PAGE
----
Canada’s Supreme Court Weighs In

Dianne Post, in her latest piece, claims that I (and apparently Maggie McNeill) have “deliberately misread” her words. I have misread nothing Post has written. Instead, I criticized her essentialist assumptions about what prostitution “is about” and her use of terribly flawed sources to try to support her grandiose claims about prostitution.

I will not rehearse here the many criticisms I made of her assumptions and opinions in my two previous essays, except to say that her equation of prostitution with slavery is utter nonsense. And it is quite clear that Post has a deeply moral objection to prostitution, no different than people who have a moral antipathy to other consensual activities, like homosexuality and abortion. No amount of social science evidence or testimony from people who engage in sex work will alter Post’s personal opinions. And they are just that: personal opinions grounded in her particular definition of unacceptable behavior.

A few days ago the Supreme Court of Canada struck a blow against such narrow moralizing. It ruled unanimously (9-0) that Canada’s three prostitution laws are unconstitutional. The three laws pertain to “communicating in public” for the purpose of prostitution, owning and operating a “bawdy house” (brothel), and “living on the avails” of someone else’s prostitution (a pimp, partner, manager, boyfriend, etc.). The Supreme Court upheld a lower court’s ruling that all three provisions violated the country’s Charter of Rights. The court declared that these laws deprive prostitutes of “security of the person in a manner that is not in accordance with the principles of fundamental justice.” Because criminalization forces them to operate in the shadows, “the prohibitions all heighten the risks the applicants face in prostitution … by imposing dangerous conditions” on them. The ban on communicating for the purpose of prostitution endangers street prostitutes especially, because they are prevented “from screening potential clients for intoxication and propensity to violence”; the prohibition on brothels prevents prostitutes “from working in safer fixed indoor locations”; and the ban on “living on the avails” is overly broad, failing to “distinguish between those who exploit prostitutes and those who could increase the safety and security of prostitutes, for example, legitimate drivers, managers, or bodyguards.”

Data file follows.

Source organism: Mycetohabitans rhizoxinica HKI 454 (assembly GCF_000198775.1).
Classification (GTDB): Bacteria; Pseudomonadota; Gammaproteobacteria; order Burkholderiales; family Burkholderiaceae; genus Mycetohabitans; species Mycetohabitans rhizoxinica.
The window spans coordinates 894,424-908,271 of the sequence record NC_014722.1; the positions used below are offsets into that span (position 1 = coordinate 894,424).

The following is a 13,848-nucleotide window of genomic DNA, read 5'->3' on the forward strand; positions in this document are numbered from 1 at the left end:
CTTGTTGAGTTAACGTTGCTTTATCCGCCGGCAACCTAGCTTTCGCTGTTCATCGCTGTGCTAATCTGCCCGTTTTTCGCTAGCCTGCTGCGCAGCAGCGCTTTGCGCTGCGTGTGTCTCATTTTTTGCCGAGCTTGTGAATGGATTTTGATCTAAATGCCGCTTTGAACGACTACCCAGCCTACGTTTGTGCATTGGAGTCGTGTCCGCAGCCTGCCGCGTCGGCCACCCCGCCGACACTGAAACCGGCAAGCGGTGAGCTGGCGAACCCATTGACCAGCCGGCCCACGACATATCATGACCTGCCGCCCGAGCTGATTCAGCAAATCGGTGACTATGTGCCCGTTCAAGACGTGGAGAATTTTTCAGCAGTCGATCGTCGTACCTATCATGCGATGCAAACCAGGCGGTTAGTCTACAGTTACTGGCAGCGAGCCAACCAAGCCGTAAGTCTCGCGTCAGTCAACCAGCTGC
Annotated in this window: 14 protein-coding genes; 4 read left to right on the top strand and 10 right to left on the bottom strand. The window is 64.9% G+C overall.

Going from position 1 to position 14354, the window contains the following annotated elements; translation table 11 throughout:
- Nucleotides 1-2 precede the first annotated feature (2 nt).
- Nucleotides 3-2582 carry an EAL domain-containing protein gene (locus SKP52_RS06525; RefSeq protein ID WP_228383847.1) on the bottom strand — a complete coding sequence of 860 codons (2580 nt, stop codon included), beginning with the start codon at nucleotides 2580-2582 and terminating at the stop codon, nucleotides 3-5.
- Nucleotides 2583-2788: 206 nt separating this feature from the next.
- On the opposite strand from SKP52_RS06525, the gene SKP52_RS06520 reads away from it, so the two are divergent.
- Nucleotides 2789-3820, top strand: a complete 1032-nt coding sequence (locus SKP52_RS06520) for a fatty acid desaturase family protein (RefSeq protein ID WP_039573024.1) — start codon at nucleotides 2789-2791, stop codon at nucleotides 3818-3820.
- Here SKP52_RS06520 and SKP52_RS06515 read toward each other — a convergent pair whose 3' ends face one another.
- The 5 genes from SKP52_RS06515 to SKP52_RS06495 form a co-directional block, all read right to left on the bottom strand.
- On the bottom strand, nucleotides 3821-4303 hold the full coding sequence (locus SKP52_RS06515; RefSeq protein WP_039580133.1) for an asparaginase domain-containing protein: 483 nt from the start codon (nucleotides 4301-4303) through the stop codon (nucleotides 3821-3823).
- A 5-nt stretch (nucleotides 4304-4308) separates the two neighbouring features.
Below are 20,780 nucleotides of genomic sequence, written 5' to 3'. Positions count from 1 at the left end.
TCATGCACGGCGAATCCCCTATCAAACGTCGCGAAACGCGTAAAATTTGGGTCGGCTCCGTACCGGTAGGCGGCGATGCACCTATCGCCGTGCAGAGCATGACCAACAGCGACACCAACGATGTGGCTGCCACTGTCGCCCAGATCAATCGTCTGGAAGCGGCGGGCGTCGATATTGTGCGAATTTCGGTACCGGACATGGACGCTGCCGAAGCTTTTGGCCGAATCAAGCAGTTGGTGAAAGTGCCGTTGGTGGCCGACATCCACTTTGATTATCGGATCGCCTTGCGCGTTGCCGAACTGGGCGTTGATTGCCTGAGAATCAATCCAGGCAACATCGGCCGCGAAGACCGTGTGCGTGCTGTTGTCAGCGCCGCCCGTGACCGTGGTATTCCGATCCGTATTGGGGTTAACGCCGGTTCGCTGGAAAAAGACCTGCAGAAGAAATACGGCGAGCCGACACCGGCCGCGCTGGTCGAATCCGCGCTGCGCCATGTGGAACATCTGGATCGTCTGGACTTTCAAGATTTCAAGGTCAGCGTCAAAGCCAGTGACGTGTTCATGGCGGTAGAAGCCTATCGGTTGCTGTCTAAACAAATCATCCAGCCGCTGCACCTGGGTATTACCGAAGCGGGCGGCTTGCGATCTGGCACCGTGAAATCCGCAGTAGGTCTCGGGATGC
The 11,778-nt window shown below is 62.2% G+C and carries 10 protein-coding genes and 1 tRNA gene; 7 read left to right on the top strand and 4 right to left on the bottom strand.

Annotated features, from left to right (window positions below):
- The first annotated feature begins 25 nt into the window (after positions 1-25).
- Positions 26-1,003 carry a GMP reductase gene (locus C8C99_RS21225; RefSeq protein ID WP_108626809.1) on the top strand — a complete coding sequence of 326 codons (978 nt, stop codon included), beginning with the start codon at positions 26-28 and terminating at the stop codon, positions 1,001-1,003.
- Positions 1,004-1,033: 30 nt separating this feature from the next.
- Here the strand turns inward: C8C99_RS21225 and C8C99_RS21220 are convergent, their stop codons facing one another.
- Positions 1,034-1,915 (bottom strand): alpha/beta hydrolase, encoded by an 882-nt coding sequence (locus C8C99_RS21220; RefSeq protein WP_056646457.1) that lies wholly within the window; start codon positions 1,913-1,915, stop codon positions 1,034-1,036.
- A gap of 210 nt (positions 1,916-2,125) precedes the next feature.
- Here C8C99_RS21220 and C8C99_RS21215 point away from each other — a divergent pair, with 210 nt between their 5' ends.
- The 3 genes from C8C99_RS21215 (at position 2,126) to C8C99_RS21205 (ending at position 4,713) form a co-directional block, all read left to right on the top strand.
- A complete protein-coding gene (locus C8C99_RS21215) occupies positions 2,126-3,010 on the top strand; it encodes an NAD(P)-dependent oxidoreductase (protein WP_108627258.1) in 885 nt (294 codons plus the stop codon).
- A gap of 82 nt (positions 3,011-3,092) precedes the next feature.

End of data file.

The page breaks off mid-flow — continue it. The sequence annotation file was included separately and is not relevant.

The ruling is entirely consistent with the harm-reduction paradigm. It implies that antiquated moral attitudes should be irrelevant in prostitution law, and that the law should be grounded instead in a nation’s commitment to defending human rights and extending protections to all citizens.

Also from this issue

Lead Essay

  • Sex work is ubiquitous. Where a substantial demand exists, some people will inevitably try to meet that demand for a price. Retired call girl and madam Maggie McNeill reviews the various legal regimes that have been set up to regulate and/or prohibit sex work. She concludes that many approaches, particularly the most restrictive ones, increase the likelihood of harm to all participants. They tend to infantalize women and invest law enforcement with arbitrary and dangerous powers. She argues that the best approach is a regime of simple legalization, without licensing or heavy restrictions.

Response Essays

  • Prof. Ronald Weitzer argues that prostitution should be treated as a legal commercial transaction. He finds that much of the conventional wisdom on the sex trade is the result of generalizing from experience under legal regimes where it is criminalized. He argues that in a legally tolerant regime, many of the problems we observe today would vanish. He argues for a set of “best practices” that would entail some government regulation of sex work, including subjecting business owners to background checks and licensing, zoning regulations, and restrictions on advertising. These measures would make decriminalization politically palatable and protect against a possible backlash. He also finds, contrary to McNeill’s claim, that no country has fully deregulated sex work.

  • Dianne Post argues that prostitution is a form of exploitation, and that the only proper response is to abolish it. Prostitution, she argues, only exists because of material inequalities. Worse, it tends strongly to produce further inequalities – material, social, and political in nature. Prostitution traps women in economic dependency on men, and it encourages men to view women merely as commodities. Following this strong normative case against prostitution, Post looks at the empirical evidence, where she concludes that experiments with legalization have all been failures. She praises the “Nordic Model” approach to sex work, in which in which sex workers’ clients are prosecuted, rather than the women involved in prostitution.

  • Steven Wagner argues that the large majority of prostitutes are not workers at all, because they are not acting voluntarily: they are enslaved. The personal experiences of Ms. McNeill notwithstanding, many others have suffered horribly in prostitution, and even left-leaning governments like that of France under the socialists have justifiably outlawed the sex trade. Wagner likewise prefers the Swedish approach, in which prostitutes are not treated as criminals, but those who attempt to buy sex are.